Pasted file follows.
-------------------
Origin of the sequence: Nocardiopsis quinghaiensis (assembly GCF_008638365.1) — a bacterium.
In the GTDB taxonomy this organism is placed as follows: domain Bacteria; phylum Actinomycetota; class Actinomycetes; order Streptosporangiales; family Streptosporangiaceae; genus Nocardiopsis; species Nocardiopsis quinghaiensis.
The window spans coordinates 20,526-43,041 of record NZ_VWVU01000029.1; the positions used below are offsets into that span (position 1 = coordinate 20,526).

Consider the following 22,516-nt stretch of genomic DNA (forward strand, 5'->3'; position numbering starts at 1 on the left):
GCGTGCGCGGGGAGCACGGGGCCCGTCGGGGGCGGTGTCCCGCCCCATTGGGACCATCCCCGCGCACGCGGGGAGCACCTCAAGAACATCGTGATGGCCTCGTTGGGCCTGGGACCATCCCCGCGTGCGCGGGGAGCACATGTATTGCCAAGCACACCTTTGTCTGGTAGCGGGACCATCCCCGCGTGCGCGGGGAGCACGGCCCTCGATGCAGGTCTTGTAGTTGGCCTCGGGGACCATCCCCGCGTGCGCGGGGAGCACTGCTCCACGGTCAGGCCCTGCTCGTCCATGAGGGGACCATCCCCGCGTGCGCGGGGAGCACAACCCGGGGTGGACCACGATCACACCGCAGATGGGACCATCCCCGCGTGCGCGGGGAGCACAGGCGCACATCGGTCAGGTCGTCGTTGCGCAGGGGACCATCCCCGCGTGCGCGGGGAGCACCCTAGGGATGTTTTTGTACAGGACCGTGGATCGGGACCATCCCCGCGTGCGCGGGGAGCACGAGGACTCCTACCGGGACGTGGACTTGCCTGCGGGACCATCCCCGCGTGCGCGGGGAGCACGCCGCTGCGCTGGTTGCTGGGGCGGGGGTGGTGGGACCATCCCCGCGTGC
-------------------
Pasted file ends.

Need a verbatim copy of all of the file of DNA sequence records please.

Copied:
Origin of the sequence: Nocardiopsis quinghaiensis (assembly GCF_008638365.1) — a bacterium.
In the GTDB taxonomy this organism is placed as follows: domain Bacteria; phylum Actinomycetota; class Actinomycetes; order Streptosporangiales; family Streptosporangiaceae; genus Nocardiopsis; species Nocardiopsis quinghaiensis.
The window spans coordinates 20,526-43,041 of record NZ_VWVU01000029.1; the positions used below are offsets into that span (position 1 = coordinate 20,526).

Consider the following 22,516-nt stretch of genomic DNA (forward strand, 5'->3'; position numbering starts at 1 on the left):
GCGTGCGCGGGGAGCACGGGGCCCGTCGGGGGCGGTGTCCCGCCCCATTGGGACCATCCCCGCGCACGCGGGGAGCACCTCAAGAACATCGTGATGGCCTCGTTGGGCCTGGGACCATCCCCGCGTGCGCGGGGAGCACATGTATTGCCAAGCACACCTTTGTCTGGTAGCGGGACCATCCCCGCGTGCGCGGGGAGCACGGCCCTCGATGCAGGTCTTGTAGTTGGCCTCGGGGACCATCCCCGCGTGCGCGGGGAGCACTGCTCCACGGTCAGGCCCTGCTCGTCCATGAGGGGACCATCCCCGCGTGCGCGGGGAGCACAACCCGGGGTGGACCACGATCACACCGCAGATGGGACCATCCCCGCGTGCGCGGGGAGCACAGGCGCACATCGGTCAGGTCGTCGTTGCGCAGGGGACCATCCCCGCGTGCGCGGGGAGCACCCTAGGGATGTTTTTGTACAGGACCGTGGATCGGGACCATCCCCGCGTGCGCGGGGAGCACGAGGACTCCTACCGGGACGTGGACTTGCCTGCGGGACCATCCCCGCGTGCGCGGGGAGCACGCCGCTGCGCTGGTTGCTGGGGCGGGGGTGGTGGGACCATCCCCGCGTGC